I'm not saying this is the only way of looking at my relationships, or the only thing that happened in them; it's not the only reason they ended or began, it's not even close to the whole of my experience of them. I'm just saying, I was caught and it had gone on long enough that I was beat down.

Let's try an explanatory chronology.

A couple weeks ago I had a party at my house, and Ty's roommate Dan came to it. We ended up talking there, and have hung out since. I made him sushi one night; he made me a steak and shiitake salad another. We had a lot of fun sleeping next to each other. He initiated the STD talk before I did, the first and only person to do so. He's twenty years old. I really like him-- for all my second guessing (do I like him because he reminds me of Marvin? Is it this or that other thing?) that statement is both true and the only one I can make about it at this point. He's the first person since Angus I've both been attracted to and liked freely, like water flowing from somewhere in my chest. That's why so much second-guessing, and also why I'm so tentative. It's been a long time, and relief is always coupled with pessimist's caution for me.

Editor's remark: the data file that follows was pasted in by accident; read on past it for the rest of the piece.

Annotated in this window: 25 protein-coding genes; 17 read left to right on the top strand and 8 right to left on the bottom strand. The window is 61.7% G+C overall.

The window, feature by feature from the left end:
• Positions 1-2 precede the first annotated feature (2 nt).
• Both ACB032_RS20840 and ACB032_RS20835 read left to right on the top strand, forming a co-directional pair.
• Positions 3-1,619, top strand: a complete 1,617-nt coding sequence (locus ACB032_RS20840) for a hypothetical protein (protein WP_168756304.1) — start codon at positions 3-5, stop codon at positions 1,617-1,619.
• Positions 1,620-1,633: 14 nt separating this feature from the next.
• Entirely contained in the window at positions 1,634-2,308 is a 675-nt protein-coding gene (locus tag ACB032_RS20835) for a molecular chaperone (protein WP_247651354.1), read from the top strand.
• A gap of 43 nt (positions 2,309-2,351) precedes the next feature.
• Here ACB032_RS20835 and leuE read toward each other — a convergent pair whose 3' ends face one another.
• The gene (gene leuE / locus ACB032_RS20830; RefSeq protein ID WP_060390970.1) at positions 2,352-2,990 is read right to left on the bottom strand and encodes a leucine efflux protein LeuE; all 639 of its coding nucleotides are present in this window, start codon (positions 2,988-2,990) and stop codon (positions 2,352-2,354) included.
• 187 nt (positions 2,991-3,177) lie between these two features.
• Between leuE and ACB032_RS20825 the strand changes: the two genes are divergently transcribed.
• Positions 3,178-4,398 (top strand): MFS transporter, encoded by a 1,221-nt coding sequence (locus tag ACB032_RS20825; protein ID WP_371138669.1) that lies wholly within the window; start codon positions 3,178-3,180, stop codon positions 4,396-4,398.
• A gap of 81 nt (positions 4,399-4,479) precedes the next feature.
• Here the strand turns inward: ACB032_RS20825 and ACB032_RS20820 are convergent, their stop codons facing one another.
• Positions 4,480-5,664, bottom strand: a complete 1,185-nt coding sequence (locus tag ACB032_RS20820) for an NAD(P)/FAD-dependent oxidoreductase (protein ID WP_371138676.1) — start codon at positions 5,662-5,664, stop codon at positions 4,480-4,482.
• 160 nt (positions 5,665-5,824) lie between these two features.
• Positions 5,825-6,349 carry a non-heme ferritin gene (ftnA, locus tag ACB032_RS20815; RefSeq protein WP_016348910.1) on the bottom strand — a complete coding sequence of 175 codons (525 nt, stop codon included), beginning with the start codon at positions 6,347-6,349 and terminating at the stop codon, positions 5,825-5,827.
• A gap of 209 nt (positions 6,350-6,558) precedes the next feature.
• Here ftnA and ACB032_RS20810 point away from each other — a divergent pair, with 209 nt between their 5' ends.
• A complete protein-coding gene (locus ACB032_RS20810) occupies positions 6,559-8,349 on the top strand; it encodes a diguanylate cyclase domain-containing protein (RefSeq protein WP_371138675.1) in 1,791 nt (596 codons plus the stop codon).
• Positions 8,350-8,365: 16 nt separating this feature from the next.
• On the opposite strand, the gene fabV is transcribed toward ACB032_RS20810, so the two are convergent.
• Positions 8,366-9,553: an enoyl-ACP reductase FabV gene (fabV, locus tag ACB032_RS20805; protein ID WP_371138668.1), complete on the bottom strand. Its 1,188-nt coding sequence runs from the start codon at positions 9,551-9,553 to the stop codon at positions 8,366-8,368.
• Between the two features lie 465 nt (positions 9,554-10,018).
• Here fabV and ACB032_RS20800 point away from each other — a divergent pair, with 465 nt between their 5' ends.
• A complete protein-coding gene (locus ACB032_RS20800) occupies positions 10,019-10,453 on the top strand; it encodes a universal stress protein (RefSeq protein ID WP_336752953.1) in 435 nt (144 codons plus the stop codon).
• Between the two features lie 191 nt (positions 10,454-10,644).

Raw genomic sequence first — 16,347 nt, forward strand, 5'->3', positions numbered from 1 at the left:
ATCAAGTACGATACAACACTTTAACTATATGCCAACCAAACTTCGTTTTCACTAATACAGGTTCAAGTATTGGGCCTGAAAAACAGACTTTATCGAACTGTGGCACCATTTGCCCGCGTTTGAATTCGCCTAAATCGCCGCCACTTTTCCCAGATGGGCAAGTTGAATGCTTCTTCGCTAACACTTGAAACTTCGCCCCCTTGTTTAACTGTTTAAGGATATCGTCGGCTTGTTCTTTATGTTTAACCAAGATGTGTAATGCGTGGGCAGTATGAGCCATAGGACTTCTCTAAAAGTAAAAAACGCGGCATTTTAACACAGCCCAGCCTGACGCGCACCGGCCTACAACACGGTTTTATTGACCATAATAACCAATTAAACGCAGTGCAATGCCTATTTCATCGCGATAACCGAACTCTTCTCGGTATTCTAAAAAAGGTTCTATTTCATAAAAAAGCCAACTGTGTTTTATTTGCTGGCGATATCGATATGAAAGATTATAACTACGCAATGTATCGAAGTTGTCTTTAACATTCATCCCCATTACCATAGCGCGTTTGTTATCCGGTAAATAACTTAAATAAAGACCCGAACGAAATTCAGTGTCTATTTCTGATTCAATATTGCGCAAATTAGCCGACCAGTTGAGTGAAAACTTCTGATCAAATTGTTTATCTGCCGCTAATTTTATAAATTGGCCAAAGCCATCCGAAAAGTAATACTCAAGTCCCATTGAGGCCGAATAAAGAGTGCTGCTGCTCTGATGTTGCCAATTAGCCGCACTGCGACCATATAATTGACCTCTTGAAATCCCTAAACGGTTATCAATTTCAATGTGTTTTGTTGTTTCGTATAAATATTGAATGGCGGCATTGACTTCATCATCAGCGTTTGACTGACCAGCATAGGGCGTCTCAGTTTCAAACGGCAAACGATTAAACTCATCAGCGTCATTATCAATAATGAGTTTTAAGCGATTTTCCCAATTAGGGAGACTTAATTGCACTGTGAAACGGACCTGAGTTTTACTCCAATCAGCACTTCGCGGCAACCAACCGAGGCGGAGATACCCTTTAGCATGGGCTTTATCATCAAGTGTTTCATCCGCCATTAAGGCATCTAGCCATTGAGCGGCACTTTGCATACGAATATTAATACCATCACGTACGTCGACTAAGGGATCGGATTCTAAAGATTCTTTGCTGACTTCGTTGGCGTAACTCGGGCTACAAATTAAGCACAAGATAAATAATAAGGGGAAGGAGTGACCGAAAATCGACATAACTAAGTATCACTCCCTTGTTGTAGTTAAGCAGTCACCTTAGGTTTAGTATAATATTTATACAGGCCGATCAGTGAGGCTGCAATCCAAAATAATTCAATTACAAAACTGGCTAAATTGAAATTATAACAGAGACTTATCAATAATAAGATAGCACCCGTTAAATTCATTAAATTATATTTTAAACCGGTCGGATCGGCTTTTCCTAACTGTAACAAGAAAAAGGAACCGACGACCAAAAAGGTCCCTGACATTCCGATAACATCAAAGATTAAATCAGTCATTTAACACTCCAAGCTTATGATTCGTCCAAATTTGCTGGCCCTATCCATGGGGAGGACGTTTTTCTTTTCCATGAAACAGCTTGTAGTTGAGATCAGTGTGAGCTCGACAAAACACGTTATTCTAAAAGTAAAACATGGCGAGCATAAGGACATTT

I'm not sure whether it's that which drove me into this weekend. Perhaps it's also Sickle, which is something that requires Angus' presence in Seattle every Sunday, and he works Friday and Saturday nights from 8pm-3am; it's a hard schedule to spend time with him in, and now I'm starting my Master Gardener program imminently and I'm busy Saturdays and generally Tuesdays and Thursdays till late starting the week after this one- this doesn't leave us a lot of time together. In any case, I tried to break up with Angus this weekend despite the fact that we weren't dating. What ended up happening was that we had a long, long talk and we're dating now officially, and we're tentatively poly.

I had never had any of the poly talks with Angus. I had never needed to; people told me he was hardcore monogamous, and when he expressed discomfort with me being with other people I let them slide off me like water off a candle. They just slipped away. See? New boy/old boy, but it was different this time because there was no one else.

When we broke up we were by default poly because we weren't in a negotiated structure that excluded other people. When you're not in a structure, though, you spend minimal time defining that structure. We still hadn't talked. Now we have.

We're not sure what shape this is going to take but it's more intentional than last time. He's been doing amazingly at figuring out what he wants and acting to make that happen, something he couldn't even conceive of back then. I've been independent some, not leaning on a second boy but just doing my own thing. Those are both pretty important things to have done.

So. I'm happy. I don't know what's happening next. That's all.

Oh, bleeding like crazy.